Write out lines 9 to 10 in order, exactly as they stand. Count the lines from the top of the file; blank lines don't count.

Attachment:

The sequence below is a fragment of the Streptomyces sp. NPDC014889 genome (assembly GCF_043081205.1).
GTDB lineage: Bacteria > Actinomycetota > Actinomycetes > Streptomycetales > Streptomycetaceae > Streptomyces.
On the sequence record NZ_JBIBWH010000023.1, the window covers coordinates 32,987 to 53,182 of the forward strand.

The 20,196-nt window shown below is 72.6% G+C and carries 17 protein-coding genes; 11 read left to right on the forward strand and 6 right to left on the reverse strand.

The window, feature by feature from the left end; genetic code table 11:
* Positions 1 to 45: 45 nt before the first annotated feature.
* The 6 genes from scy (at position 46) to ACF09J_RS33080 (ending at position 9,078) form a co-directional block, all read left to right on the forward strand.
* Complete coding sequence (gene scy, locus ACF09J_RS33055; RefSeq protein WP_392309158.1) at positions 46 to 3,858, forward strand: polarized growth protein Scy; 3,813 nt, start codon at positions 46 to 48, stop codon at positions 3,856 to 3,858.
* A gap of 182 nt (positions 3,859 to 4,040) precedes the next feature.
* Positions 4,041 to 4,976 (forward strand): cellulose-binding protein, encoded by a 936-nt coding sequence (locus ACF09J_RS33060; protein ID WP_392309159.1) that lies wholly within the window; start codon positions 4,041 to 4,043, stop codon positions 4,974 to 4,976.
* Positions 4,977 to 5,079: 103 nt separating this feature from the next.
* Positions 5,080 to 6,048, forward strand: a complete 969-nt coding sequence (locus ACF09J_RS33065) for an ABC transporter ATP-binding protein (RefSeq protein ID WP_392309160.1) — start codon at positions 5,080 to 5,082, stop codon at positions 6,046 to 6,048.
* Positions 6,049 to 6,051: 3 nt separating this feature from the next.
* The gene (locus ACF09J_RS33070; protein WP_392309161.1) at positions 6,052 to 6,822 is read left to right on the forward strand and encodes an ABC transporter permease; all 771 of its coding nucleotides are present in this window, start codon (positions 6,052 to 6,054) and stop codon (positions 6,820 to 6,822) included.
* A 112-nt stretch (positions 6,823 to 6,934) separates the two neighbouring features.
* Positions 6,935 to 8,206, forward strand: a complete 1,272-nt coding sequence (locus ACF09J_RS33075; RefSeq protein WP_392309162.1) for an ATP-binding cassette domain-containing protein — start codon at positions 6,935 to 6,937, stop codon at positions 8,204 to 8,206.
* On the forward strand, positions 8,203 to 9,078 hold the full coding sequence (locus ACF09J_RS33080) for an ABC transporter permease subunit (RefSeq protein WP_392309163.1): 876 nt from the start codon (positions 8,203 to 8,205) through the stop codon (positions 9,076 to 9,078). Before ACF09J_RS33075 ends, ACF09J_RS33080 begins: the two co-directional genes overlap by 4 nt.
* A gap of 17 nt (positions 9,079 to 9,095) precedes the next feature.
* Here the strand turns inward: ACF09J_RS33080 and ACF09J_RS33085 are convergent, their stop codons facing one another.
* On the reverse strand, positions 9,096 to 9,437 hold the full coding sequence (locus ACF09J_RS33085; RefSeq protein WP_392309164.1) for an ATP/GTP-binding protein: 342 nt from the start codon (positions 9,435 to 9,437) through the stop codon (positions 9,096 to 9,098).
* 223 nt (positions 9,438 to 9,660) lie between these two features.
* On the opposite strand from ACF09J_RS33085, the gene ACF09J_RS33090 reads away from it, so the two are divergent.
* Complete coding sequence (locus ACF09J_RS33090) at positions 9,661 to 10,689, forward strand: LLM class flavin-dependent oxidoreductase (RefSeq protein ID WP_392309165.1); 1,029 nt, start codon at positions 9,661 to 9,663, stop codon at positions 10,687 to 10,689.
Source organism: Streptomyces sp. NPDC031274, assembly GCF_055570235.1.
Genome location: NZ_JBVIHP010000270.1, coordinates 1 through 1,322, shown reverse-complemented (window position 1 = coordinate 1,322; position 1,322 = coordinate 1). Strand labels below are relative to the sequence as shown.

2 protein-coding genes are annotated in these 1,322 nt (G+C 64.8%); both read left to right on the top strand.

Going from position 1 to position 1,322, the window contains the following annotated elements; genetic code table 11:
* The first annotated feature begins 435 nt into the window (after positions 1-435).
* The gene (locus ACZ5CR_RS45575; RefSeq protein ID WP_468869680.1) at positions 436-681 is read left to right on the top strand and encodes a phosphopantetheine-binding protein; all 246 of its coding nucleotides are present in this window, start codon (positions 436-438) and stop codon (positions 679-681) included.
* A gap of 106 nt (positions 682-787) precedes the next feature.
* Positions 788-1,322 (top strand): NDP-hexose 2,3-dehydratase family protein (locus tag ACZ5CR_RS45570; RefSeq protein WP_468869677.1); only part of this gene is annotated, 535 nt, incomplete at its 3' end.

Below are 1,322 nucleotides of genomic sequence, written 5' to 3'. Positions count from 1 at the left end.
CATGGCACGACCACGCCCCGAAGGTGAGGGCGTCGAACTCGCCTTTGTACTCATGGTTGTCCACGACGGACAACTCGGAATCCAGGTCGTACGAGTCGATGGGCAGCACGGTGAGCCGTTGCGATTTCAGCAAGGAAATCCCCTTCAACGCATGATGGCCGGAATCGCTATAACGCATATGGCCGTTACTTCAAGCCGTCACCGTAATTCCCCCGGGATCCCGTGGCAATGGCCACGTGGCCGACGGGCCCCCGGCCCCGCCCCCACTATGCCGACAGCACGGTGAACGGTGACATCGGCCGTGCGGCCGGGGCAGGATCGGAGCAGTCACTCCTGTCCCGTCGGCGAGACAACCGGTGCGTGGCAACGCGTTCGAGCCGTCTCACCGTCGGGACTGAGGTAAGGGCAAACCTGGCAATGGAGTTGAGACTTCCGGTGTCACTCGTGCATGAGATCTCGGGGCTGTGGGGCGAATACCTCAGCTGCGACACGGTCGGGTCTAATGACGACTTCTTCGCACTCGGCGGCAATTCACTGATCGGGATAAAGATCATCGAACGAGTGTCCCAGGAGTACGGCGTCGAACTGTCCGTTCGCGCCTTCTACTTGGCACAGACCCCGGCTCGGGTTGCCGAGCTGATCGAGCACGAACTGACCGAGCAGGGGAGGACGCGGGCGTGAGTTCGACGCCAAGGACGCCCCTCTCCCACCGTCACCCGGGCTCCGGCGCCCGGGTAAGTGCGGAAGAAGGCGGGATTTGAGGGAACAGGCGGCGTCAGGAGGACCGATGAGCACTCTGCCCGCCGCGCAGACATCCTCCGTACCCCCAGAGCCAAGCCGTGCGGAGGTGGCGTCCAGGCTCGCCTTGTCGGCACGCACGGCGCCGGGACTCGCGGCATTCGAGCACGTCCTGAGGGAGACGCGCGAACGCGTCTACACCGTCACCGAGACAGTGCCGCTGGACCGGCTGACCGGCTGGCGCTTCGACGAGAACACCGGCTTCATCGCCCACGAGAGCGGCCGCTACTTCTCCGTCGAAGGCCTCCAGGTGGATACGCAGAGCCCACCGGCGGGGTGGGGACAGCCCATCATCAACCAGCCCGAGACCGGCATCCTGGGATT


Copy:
* A gap of 182 nt (positions 3,859 to 4,040) precedes the next feature.
* Positions 4,041 to 4,976 (forward strand): cellulose-binding protein, encoded by a 936-nt coding sequence (locus ACF09J_RS33060; protein ID WP_392309159.1) that lies wholly within the window; start codon positions 4,041 to 4,043, stop codon positions 4,974 to 4,976.